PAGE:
We know that electromagnetic waves fly with the speed of light, but my question not about waves. Consider a very strong electromagnet that creates a substantial field 3 meters away. Then we send a proton accelerated to near the speed of light to fly by. The proton interacts with the field of the magnet and is deflected.
The field is generated by the electrons in the wire of the electromagnet. The interaction of the proton with the field is a quantum exchange of energy, momentum, etc. between the proton and these electrons. Whether we label these exchanges as "mediating virtual photons" or not is not really important here. My question is about the speed of these exchanges.
What are the current views on the timing of these exchanges? Are they instantaneous or limited by the speed of light? If instantaneous, would they not violate casualty by transferring information and energy faster than light?
If the exchanges happen at the speed of light, a number of problems arise. First, the exchanges must be directional. Say, if an electron in the wire emits "a virtual photon" toward the proton, then the proton would be 3 meters away from that position by the time "the virtual photon" arrives. So the electrons would have to aim at the future position of the proton to hit it. This makes no sense and probably is one of the reasons why the "virtual particle" model is not in favor. Secondly, a virtual photon would have to exist for a nanosecond that would severily limit its energy per the uncertainty principle.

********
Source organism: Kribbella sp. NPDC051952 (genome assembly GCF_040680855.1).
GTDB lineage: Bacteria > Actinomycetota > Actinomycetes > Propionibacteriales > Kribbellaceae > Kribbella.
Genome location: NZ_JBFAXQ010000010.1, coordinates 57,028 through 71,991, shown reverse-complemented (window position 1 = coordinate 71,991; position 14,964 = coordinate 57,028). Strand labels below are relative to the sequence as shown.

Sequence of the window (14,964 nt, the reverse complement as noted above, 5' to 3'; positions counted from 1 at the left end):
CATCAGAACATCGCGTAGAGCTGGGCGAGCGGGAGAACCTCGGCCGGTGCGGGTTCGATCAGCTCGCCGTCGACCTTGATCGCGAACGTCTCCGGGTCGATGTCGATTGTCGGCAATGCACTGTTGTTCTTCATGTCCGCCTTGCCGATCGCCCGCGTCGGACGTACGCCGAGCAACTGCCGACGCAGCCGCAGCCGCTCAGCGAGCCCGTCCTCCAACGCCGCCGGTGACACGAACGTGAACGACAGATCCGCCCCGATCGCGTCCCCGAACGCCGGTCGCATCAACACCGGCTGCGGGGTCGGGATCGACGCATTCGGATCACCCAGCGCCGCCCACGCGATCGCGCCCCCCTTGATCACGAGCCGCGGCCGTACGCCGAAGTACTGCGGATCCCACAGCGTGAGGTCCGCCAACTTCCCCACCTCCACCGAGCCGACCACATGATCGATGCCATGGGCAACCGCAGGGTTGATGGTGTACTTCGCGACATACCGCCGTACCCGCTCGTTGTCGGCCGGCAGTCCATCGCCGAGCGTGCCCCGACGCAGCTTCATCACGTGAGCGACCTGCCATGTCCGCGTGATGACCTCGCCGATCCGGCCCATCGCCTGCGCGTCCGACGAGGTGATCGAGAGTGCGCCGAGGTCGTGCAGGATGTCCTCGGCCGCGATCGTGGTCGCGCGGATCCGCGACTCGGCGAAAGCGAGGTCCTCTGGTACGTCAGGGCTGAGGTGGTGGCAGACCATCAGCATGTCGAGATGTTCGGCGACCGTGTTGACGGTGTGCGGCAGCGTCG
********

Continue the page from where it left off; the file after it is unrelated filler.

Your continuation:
Can someone please clarify the actual physics behind the electromagnetic interactions from the timing standpoint? By physics here I mean physical observables, something we can measure. Using quantum fields of mathematical probabilities if fine as long as they are linked to observable values.